Boekbekendstelling: Disputations on the Judicial Laws of Moses


Johannes Piscator (1546–1625) may not be a household name today, but that is hardly for want of an international, multi-generational legacy. His clear and firm stance on God’s justice as revealed in the judicial laws of Moses influenced giants of Reformed theology for nearly two centuries afterward. As the reader will learn, Piscator’s views were held by several key figures, helped shape the Puritan movements and governments in both England and America, and influenced the formation of the Westminster Confession of Faith.

It is time that this nearly-forgotten theologian, and his doctrine of the law, be resurrected and given a rightful consideration among the hall of fame of Reformers.

To that end, we present Piscator’s work on the judicial laws of Moses most often cited often by subsequent writers: the Appendix to his commentary on Exodus. Originally titled “Observations on Chapters 21, 22, 23, namely, an explanation of controversial questions about the abrogation of the judicial laws of Moses,” it is here published as a stand-alone book: Disputations on the Judicial Laws of Moses.


1. The Thesis

2. The Thesis Confirmed by Seven Proofs

To prevent arbitrary injustice

The abiding validity of the law (Matt. 5: 17)

Christ and the Lex Talionis.

A parallel to the unchanging moral laws.

The magistrate and the Word of God

3. Against Twenty-Two Objections.

1. The judicial law was for Israel only.

2. The judicial law as only an example.

3. The judicial law does not forbid revision of itself.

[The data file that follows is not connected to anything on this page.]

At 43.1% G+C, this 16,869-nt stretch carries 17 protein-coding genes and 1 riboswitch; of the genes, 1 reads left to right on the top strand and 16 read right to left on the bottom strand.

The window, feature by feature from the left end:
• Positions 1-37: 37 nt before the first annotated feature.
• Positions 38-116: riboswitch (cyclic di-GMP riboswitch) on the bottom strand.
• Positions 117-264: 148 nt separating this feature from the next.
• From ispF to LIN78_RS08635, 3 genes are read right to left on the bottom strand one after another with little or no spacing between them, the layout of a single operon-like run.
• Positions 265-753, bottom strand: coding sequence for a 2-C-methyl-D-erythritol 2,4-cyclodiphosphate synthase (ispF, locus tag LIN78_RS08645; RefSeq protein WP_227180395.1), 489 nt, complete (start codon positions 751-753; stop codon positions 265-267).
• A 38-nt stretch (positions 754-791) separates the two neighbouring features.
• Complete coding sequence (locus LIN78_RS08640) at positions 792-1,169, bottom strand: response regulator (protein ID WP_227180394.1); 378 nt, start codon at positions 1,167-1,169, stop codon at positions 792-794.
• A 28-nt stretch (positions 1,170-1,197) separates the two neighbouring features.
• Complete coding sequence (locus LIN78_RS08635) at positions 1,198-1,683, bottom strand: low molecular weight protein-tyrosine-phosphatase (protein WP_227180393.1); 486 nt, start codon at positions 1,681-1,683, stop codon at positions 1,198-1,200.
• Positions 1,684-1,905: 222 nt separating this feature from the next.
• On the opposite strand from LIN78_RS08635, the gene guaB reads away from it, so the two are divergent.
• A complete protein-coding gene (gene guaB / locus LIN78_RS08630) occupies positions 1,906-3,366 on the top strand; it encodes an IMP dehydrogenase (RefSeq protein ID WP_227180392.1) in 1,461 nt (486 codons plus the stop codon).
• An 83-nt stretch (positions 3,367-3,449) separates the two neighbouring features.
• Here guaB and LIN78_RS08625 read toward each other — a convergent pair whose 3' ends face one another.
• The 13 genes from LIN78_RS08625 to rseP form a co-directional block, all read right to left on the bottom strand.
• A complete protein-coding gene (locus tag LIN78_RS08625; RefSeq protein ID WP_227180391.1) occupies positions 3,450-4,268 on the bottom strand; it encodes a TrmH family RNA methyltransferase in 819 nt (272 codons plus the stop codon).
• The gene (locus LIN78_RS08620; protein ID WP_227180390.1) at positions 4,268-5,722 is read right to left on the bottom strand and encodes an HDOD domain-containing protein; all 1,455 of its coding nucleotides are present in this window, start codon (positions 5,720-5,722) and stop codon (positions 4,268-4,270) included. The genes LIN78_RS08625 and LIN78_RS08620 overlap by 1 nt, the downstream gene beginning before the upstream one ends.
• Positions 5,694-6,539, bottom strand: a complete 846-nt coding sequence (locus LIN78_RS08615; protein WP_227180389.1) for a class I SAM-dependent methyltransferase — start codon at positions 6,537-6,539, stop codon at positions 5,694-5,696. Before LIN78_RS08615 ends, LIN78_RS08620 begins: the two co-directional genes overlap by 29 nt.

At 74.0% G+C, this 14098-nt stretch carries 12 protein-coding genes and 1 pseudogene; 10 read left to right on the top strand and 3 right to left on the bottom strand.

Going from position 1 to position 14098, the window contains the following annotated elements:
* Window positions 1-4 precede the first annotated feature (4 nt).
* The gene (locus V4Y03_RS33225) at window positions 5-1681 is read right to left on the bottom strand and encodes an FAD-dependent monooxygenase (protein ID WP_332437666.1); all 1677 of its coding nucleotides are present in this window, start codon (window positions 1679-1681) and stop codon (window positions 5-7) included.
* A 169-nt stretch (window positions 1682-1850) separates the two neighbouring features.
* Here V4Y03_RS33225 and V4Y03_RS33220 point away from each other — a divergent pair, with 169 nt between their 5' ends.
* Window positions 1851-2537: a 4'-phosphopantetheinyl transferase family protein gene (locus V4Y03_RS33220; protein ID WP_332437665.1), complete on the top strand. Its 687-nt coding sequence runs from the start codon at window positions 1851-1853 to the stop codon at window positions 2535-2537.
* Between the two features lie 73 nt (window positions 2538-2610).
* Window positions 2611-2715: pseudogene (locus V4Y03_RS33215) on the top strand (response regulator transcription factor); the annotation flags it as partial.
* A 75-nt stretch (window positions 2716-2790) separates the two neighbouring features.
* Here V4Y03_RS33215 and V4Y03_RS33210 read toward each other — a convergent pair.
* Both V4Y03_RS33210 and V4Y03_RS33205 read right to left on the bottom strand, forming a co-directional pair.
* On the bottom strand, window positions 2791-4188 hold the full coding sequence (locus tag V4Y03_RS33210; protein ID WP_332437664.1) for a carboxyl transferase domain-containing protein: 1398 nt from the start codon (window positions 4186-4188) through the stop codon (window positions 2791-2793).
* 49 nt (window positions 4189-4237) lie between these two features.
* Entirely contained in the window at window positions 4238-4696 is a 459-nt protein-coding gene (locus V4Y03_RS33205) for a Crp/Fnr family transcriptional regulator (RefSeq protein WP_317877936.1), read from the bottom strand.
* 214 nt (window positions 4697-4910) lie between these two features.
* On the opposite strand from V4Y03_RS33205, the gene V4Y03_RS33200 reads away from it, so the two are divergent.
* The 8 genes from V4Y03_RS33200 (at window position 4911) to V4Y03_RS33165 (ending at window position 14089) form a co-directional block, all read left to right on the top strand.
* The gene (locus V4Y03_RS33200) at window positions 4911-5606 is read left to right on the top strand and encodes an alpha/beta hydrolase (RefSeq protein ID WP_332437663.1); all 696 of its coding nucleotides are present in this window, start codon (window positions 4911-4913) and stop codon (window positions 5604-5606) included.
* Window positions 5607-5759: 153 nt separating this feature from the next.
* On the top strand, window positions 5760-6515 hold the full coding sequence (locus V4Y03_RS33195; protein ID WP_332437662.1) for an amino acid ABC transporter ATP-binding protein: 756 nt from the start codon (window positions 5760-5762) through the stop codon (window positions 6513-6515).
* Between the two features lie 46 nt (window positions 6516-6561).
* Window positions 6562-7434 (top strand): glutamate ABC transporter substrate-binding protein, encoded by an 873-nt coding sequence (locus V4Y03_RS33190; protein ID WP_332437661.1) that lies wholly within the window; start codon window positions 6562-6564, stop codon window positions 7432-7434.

4. The judicial law requires revision of itself.

5. The judicial law is not detailed enough.

6. The judicial law no longer binds unless it is repeated in the New Testament.

7. Paul’s use of his Roman citizenship

8. Paul’s teaching in Romans 13

9. Must we become Jews first?

10. Jewish legislation ended with Christ’s Advent.

11. Jeremiah and the New Covenant.

12. The Gospel does not affect civil governments.

13. Caesar has the authority to make new laws

14. The judicial law existed only to distinguish Israel until the Blessed Seed should come.

15. Paul refutes the judaizing Ebionites and defends diverse civil customs.

16. The entirety of the law was abrogated after John the Baptist.

17. Christians are free from the yoke of the entire law.

18. Galatians establishes the abrogation of both the judicial and the ceremonial laws.

19. Paul and Peter require Christians to obey pagan magistrates.

20. Whatever laws may be are from God

21. Daniel, Nehemiah, and Mordecai


Die boek is hier beskikbaar in harde kopie, Kindle, e-pub en PDF:

Disputations of the Judicial Law of Moses

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